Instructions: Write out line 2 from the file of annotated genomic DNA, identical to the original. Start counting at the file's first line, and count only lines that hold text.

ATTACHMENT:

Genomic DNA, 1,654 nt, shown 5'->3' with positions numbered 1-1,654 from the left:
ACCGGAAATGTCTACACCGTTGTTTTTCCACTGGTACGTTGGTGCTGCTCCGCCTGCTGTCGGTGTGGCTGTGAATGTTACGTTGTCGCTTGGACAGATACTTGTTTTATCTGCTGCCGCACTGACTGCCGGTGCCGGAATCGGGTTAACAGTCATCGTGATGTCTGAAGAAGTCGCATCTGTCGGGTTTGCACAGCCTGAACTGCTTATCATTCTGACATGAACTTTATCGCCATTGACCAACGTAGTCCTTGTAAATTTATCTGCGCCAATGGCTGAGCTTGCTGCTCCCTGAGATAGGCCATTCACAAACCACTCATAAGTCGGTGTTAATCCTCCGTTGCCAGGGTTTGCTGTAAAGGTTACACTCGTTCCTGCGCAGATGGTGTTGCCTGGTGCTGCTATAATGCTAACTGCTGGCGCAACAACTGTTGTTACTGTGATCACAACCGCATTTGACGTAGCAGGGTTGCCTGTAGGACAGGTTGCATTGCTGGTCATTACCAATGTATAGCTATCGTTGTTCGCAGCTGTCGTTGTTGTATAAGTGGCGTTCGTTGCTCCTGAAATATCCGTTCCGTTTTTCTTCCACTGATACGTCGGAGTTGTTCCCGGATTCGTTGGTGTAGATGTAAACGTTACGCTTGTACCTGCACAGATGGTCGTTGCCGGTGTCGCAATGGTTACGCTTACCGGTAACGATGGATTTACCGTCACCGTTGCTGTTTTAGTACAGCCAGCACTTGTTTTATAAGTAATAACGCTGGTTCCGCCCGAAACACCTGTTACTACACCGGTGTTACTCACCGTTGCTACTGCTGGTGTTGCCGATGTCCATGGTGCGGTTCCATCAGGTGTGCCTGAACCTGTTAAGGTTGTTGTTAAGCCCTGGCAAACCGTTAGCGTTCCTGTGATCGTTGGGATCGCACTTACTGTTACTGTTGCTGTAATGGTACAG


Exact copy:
ACCGGAAATGTCTACACCGTTGTTTTTCCACTGGTACGTTGGTGCTGCTCCGCCTGCTGTCGGTGTGGCTGTGAATGTTACGTTGTCGCTTGGACAGATACTTGTTTTATCTGCTGCCGCACTGACTGCCGGTGCCGGAATCGGGTTAACAGTCATCGTGATGTCTGAAGAAGTCGCATCTGTCGGGTTTGCACAGCCTGAACTGCTTATCATTCTGACATGAACTTTATCGCCATTGACCAACGTAGTCCTTGTAAATTTATCTGCGCCAATGGCTGAGCTTGCTGCTCCCTGAGATAGGCCATTCACAAACCACTCATAAGTCGGTGTTAATCCTCCGTTGCCAGGGTTTGCTGTAAAGGTTACACTCGTTCCTGCGCAGATGGTGTTGCCTGGTGCTGCTATAATGCTAACTGCTGGCGCAACAACTGTTGTTACTGTGATCACAACCGCATTTGACGTAGCAGGGTTGCCTGTAGGACAGGTTGCATTGCTGGTCATTACCAATGTATAGCTATCGTTGTTCGCAGCTGTCGTTGTTGTATAAGTGGCGTTCGTTGCTCCTGAAATATCCGTTCCGTTTTTCTTCCACTGATACGTCGGAGTTGTTCCCGGATTCGTTGGTGTAGATGTAAACGTTACGCTTGTACCTGCACAGATGGTCGTTGCCGGTGTCGCAATGGTTACGCTTACCGGTAACGATGGATTTACCGTCACCGTTGCTGTTTTAGTACAGCCAGCACTTGTTTTATAAGTAATAACGCTGGTTCCGCCCGAAACACCTGTTACTACACCGGTGTTACTCACCGTTGCTACTGCTGGTGTTGCCGATGTCCATGGTGCGGTTCCATCAGGTGTGCCTGAACCTGTTAAGGTTGTTGTTAAGCCCTGGCAAACCGTTAGCGTTCCTGTGATCGTTGGGATCGCACTTACTGTTACTGTTGCTGTAATGGTACAG